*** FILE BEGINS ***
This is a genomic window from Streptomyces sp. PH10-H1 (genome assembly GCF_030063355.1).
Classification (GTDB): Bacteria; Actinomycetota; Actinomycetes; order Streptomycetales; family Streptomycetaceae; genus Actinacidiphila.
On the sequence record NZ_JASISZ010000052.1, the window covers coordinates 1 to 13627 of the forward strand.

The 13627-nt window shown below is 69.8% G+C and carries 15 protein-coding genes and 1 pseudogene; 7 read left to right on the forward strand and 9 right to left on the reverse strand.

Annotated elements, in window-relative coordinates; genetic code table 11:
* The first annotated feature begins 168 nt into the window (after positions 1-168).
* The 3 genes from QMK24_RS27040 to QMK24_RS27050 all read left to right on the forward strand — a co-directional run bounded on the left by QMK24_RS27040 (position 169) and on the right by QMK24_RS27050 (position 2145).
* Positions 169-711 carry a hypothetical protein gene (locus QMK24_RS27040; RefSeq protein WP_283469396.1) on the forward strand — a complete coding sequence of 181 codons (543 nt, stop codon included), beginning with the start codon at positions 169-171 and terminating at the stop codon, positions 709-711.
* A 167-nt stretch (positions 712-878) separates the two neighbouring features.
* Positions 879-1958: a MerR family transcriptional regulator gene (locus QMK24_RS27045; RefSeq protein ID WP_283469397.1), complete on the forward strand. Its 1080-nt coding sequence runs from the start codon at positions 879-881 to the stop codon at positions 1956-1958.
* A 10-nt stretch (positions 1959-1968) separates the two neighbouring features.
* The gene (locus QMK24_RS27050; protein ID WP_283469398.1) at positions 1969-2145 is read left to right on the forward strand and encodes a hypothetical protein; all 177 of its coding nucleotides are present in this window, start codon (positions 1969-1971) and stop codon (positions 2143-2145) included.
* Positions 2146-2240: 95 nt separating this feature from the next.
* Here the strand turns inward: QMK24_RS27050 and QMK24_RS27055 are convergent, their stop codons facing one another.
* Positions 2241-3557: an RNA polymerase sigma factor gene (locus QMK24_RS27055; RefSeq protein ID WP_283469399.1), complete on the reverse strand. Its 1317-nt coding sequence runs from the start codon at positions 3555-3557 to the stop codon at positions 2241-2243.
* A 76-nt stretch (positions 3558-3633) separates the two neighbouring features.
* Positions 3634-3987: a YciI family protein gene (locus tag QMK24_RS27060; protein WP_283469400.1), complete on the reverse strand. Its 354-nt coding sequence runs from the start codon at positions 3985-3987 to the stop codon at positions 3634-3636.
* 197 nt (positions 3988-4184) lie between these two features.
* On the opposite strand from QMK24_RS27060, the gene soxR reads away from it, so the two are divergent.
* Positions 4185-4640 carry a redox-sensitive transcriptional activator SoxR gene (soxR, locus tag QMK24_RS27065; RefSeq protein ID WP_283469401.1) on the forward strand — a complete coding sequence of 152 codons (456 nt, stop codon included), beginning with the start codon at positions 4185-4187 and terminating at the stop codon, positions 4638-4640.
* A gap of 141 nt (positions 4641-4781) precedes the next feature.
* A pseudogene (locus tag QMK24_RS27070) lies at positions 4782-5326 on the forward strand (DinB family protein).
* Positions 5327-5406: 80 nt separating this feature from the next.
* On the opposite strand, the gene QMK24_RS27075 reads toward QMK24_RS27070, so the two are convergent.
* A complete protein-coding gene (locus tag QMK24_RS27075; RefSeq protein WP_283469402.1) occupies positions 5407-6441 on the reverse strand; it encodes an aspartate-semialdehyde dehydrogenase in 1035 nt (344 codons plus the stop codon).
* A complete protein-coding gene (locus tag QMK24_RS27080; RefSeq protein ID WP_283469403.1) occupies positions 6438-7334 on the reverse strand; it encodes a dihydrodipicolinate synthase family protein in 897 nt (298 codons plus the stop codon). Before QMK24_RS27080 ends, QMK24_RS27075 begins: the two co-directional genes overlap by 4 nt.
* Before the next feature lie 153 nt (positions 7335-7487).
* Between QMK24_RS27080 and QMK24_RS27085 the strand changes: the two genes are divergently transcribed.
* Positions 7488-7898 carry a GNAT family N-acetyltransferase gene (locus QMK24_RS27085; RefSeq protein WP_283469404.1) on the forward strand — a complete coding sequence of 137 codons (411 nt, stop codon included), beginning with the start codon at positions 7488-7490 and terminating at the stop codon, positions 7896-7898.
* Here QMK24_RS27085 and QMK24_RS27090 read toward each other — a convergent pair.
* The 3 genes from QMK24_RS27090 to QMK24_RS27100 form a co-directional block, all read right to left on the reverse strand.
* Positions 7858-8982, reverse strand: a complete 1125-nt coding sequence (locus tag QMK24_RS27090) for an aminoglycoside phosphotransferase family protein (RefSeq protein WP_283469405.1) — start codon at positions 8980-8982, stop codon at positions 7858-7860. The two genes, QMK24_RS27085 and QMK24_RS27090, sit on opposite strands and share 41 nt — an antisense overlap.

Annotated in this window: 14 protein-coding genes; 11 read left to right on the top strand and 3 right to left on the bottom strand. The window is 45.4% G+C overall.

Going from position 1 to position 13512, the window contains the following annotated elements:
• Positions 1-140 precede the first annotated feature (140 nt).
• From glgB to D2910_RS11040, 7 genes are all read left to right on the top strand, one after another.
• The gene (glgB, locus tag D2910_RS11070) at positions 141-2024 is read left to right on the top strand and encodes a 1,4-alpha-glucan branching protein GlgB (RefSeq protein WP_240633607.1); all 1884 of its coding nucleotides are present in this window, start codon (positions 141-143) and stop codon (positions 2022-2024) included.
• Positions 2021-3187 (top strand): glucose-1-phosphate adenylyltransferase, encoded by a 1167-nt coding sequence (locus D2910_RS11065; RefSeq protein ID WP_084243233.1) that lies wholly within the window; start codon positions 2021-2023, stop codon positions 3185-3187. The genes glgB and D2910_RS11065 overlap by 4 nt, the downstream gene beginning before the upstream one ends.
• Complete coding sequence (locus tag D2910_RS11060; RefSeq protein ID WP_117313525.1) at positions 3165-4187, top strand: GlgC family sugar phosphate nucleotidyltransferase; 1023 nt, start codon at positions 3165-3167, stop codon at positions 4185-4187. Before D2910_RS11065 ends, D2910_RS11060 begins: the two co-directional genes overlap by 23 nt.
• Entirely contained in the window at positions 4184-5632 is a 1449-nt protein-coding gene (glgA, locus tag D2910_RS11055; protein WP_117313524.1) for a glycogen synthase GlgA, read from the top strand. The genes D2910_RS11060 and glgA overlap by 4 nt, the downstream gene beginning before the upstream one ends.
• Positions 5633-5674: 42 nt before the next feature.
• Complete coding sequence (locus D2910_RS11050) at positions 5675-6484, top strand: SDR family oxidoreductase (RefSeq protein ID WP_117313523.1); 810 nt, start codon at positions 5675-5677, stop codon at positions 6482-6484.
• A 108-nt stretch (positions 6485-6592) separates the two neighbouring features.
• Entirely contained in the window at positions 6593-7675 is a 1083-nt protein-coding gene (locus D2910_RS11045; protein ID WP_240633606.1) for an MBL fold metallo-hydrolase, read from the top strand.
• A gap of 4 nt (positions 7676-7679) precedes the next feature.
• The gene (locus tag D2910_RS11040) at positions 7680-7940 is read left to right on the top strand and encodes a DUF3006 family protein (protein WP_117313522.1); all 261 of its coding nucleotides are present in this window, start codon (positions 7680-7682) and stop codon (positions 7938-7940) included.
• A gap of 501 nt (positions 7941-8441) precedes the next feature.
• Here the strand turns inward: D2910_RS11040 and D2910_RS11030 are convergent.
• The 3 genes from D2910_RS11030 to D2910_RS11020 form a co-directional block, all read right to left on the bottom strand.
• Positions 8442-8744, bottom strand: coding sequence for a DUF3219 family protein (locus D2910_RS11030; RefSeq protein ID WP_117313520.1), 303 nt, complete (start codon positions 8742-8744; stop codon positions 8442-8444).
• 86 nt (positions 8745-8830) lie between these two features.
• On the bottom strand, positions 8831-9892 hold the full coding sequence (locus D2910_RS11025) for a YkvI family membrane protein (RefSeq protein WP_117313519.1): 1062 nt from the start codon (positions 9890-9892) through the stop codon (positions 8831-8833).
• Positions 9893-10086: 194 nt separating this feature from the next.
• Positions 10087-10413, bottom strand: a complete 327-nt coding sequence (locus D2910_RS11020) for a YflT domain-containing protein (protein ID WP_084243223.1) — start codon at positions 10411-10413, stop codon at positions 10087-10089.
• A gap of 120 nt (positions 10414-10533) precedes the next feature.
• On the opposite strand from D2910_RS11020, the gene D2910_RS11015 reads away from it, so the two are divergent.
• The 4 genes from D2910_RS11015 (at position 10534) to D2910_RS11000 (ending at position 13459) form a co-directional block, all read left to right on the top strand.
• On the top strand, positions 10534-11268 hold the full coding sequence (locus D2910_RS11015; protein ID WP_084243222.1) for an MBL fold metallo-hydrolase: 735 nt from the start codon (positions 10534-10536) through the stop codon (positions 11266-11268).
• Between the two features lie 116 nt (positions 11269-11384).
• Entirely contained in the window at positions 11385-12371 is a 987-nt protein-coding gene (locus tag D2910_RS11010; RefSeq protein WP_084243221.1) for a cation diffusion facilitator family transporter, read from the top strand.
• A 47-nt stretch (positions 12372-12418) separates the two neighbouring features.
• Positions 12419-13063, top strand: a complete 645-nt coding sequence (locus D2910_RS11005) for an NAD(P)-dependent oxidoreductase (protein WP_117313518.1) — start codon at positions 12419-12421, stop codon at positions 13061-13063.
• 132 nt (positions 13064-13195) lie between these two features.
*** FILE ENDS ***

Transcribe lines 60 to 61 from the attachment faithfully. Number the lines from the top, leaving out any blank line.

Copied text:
• Entirely contained in the window at positions 11385-12371 is a 987-nt protein-coding gene (locus tag D2910_RS11010; RefSeq protein WP_084243221.1) for a cation diffusion facilitator family transporter, read from the top strand.
• A 47-nt stretch (positions 12372-12418) separates the two neighbouring features.